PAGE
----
The Real World Wide Web

I was watching Fight Club, again (I love that film, well worth watching if you haven’t seen it) and, during the scene where Tyler has the police chief on the floor of the lavatory with an elastic band around his balls and is wielding a knife in a threatening manner (if that doesn’t intrigue you to see it not much will), I realised how many people we all rely on every day of our lives. You see, Tyler is describing the sort of jobs the people in his underground organisation do: waiters, security guards, etc. It started me thinking about the number of people who help us all every single day. Think about it. I put petrol in my car (not so much while I’m working over here), so I rely on the person behind the counter, whoever runs the place, the guy in the truck that delivers the petrol, the people at the refinery that turned it from crude to petrol, the crew of the ship that brought the oil from foreign soil, the people who operate the plant that extracts the oil from the ground, the people who first did the drilling to reach the deposit, the surveryors who found it and countless people who financed it all, the officials who gave the permits to survey the land and countless people besides.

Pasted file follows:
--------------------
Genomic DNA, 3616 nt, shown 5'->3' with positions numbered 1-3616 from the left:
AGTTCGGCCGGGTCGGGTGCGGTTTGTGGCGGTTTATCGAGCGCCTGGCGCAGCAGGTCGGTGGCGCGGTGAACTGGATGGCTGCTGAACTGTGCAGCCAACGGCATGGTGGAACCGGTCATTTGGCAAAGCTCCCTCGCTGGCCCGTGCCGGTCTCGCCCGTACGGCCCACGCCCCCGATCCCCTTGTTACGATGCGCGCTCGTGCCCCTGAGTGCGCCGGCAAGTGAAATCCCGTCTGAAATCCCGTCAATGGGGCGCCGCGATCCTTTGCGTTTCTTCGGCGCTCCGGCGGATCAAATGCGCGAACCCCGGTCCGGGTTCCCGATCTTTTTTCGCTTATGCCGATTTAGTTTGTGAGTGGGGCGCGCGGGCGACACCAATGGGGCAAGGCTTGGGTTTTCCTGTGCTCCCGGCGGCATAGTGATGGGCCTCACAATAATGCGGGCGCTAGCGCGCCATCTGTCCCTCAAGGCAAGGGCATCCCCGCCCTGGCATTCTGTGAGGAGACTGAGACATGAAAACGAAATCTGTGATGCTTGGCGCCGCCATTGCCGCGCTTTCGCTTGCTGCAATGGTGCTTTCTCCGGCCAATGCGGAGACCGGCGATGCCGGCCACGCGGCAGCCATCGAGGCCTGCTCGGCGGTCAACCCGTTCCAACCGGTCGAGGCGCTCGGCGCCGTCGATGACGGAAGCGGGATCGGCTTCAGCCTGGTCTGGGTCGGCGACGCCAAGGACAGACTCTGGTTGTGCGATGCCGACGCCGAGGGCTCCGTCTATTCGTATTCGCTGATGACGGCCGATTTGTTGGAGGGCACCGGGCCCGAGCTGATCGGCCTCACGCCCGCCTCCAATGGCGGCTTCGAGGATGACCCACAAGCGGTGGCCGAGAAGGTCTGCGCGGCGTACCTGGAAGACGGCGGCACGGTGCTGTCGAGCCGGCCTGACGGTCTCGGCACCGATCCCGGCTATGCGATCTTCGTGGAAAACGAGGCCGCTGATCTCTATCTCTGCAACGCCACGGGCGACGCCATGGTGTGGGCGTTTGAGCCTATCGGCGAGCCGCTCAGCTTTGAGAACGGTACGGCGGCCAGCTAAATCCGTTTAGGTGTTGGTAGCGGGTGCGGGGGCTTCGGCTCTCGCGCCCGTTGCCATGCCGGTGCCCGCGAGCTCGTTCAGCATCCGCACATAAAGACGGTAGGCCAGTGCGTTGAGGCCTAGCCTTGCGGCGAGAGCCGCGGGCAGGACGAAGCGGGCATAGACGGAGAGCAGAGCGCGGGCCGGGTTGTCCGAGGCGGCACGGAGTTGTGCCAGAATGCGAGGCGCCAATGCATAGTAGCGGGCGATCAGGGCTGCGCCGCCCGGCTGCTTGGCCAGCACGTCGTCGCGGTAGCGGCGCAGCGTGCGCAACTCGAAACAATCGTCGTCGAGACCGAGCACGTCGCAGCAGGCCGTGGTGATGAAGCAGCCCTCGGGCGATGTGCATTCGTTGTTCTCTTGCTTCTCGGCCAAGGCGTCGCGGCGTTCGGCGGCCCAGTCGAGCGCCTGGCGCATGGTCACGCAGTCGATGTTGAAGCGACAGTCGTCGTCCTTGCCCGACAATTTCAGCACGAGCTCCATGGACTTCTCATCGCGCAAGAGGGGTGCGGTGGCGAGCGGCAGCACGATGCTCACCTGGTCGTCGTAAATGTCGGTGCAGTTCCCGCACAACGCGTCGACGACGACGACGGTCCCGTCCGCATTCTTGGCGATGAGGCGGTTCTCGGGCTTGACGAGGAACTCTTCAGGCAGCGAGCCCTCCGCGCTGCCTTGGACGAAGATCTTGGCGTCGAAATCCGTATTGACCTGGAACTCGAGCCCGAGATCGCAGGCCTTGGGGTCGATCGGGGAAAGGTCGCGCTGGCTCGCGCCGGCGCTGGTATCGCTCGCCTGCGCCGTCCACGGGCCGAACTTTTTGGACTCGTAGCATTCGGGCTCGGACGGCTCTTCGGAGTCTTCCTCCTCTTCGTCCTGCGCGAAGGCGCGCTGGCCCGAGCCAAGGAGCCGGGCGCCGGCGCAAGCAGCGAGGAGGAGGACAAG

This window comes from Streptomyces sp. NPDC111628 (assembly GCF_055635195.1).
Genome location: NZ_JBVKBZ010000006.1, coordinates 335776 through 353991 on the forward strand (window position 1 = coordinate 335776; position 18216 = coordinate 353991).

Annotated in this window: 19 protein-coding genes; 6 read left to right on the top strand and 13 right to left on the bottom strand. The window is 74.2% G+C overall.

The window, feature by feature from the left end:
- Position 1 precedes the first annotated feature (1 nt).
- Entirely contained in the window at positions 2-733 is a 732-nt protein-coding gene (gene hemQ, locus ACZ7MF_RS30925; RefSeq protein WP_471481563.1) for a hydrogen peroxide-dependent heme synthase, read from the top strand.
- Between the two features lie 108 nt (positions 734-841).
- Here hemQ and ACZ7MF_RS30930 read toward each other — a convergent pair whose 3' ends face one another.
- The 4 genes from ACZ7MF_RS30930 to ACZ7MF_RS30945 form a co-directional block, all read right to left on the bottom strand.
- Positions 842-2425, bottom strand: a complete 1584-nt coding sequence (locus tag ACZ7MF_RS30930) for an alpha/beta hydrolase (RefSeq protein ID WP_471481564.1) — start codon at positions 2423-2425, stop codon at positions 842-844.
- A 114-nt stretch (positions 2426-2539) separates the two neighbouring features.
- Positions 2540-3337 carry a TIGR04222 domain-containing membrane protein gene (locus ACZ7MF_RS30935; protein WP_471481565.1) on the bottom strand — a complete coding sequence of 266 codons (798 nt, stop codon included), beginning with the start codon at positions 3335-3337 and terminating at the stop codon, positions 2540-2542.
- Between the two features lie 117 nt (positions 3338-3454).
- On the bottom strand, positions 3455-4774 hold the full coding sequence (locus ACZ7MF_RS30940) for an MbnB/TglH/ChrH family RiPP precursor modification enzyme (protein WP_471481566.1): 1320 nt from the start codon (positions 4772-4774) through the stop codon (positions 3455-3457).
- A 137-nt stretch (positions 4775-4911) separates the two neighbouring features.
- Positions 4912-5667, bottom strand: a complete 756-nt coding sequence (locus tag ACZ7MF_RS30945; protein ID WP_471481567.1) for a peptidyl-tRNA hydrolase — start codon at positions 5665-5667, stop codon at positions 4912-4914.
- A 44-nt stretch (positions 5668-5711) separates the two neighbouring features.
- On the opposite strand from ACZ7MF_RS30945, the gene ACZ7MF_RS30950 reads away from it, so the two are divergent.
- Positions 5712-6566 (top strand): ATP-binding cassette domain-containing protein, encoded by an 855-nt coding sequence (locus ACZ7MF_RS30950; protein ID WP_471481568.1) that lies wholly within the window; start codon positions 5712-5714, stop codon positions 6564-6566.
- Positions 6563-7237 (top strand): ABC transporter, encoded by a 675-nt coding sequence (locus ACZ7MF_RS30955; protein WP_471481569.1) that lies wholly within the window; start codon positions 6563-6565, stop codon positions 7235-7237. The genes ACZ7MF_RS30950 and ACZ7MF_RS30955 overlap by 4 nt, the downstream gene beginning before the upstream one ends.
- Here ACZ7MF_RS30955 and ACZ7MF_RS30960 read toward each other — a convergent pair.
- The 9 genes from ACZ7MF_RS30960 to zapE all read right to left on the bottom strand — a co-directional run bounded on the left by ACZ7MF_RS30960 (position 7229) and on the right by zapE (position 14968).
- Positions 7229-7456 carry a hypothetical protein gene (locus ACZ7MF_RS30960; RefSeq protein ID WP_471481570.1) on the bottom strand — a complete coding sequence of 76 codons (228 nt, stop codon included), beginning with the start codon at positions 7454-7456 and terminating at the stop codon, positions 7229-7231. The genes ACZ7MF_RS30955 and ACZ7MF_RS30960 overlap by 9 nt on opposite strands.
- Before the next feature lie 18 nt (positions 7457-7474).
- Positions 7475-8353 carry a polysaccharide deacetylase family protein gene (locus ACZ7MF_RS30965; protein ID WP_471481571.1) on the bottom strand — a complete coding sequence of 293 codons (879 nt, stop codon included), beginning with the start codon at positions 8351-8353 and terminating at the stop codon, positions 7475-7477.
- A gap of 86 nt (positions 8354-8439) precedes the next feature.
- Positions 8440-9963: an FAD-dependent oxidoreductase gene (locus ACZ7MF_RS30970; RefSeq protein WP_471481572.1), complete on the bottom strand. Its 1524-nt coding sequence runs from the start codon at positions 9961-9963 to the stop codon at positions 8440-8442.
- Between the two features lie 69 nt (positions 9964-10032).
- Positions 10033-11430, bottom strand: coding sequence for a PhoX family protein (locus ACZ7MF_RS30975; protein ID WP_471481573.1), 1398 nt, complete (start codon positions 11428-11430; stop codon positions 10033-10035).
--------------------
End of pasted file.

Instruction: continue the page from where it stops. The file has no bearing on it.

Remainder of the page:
Now, think about the people who built the petrol station, all the pumps, all the vehicles and equipment that were used in it’s construction, all the people that built those, and those who made the tools that made the machines that were used to build the petrol station, and those people who extracted the raw materials needed to build the tools and machines. Now do the same for the truck that carried the petrol, all the equipment used in the refinery, the oil tanker, all the equipment used to extract the oil and all the tools used by the surveyors. Now think about all the people who were instrumental in teaching all of the people involved, who wrote and printed books for them to learn from, who supplied paper for them to write on, etc, etc. And not just teaching them, feeding them, healing them, supporting them. It’s exponential.

And that’s just one example. Now work that out for everyone in the chain for the food you buy at the supermarket, the trains you ride, the planes you fly in, the stationary you use, the water you drink, the electricity you consume. Work out how many people were involved in providing the things you rely on everyday, things you take completely for granted, and you’ll see that we are all connected by a really, really huge web of interdependence. Now figure out what happens when you can’t get one of the things that you rely on. Say your electricity goes, permanently. What would you do? What about the supermarket. What happens if there was no food on the shelves, how would you feed yourself? Now you’re beginning to understand how much we rely on one another. Maybe it’s time we all started to realise just how interconnected we all are.